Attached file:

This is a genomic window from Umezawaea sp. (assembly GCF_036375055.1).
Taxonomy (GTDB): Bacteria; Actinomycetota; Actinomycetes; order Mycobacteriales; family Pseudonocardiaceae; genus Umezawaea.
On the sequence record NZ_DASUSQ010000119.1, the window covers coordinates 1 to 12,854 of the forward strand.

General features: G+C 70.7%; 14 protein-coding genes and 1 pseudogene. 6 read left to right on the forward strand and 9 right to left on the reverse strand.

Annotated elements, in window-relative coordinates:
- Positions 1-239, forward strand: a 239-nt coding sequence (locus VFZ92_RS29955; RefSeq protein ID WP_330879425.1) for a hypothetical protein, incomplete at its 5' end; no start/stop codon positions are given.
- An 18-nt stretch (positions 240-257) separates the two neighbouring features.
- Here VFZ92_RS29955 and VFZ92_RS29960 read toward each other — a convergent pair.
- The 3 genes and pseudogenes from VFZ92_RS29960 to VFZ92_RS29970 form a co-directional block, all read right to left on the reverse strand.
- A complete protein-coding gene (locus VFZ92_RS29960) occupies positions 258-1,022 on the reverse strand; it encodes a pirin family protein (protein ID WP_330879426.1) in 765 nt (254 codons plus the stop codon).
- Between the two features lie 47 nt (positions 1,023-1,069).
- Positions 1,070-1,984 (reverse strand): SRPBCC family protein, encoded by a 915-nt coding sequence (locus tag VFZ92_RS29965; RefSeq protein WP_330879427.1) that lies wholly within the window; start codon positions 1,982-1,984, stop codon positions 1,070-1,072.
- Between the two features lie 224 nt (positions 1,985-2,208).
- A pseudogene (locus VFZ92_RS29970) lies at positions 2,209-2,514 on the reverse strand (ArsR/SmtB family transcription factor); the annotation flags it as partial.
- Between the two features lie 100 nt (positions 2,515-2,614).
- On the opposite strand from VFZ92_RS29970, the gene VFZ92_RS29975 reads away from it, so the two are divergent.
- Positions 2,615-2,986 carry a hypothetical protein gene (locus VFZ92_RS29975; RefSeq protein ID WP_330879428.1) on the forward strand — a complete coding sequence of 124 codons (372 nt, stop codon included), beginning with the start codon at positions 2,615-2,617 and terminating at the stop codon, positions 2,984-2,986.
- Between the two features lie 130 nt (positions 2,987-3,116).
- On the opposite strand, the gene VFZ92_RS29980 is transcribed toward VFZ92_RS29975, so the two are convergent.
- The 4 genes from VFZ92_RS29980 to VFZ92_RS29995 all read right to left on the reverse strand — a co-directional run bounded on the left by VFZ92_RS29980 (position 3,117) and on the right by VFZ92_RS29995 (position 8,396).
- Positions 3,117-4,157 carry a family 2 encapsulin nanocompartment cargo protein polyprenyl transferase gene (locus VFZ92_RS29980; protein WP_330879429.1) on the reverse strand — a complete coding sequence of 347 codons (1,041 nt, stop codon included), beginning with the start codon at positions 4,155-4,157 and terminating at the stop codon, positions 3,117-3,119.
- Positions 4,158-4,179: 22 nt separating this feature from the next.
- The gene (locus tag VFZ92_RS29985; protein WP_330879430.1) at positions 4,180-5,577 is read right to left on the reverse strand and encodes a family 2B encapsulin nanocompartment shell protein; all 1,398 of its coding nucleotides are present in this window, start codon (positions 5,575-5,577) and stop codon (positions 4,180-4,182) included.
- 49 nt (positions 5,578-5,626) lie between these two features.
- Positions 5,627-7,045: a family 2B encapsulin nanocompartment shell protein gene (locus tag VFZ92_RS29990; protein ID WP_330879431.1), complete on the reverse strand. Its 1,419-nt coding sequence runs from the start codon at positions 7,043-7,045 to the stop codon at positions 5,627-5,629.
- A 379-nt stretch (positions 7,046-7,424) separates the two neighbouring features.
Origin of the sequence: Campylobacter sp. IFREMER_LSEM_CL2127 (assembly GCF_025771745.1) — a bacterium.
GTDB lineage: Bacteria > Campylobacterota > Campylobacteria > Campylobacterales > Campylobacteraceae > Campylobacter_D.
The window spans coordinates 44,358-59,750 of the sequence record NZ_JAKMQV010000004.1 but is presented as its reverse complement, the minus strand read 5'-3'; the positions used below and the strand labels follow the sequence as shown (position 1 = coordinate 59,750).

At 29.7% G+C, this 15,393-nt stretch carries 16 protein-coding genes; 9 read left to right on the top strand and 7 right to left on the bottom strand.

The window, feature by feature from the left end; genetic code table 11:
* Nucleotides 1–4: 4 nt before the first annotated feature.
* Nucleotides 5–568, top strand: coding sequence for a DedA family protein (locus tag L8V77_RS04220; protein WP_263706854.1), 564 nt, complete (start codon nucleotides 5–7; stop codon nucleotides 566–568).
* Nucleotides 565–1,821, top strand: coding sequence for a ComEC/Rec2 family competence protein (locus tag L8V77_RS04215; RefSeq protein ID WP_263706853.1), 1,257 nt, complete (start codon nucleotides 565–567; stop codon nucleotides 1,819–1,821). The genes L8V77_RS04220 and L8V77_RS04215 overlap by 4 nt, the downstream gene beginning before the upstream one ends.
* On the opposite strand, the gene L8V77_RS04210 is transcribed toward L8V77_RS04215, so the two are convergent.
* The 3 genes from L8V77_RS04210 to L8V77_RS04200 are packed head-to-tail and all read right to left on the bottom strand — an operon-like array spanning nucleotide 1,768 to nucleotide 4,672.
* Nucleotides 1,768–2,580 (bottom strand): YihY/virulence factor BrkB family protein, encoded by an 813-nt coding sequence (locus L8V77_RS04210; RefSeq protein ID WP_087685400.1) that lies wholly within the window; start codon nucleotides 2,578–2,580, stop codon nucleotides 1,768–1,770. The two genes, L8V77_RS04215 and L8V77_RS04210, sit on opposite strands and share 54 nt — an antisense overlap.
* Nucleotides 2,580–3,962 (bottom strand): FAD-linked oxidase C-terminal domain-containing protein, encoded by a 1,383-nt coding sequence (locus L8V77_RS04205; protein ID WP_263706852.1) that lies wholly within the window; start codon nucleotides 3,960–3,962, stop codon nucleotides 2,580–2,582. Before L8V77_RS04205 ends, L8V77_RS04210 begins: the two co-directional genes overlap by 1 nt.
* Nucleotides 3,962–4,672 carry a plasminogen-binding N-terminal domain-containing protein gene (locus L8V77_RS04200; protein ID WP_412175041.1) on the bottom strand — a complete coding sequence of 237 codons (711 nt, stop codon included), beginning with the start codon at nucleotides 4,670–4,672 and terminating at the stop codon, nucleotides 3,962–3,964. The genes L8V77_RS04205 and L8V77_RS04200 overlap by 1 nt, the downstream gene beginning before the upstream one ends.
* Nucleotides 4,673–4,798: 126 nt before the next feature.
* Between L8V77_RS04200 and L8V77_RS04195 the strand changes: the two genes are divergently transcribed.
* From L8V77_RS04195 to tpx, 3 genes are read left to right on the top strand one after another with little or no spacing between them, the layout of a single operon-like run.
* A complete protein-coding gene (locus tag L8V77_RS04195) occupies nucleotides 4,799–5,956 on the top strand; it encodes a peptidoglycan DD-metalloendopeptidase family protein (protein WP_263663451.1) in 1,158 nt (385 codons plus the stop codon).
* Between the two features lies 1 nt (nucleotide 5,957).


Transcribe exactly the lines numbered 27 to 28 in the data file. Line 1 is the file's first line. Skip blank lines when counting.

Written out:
Origin of the sequence: Campylobacter sp. IFREMER_LSEM_CL2127 (assembly GCF_025771745.1) — a bacterium.
GTDB lineage: Bacteria > Campylobacterota > Campylobacteria > Campylobacterales > Campylobacteraceae > Campylobacter_D.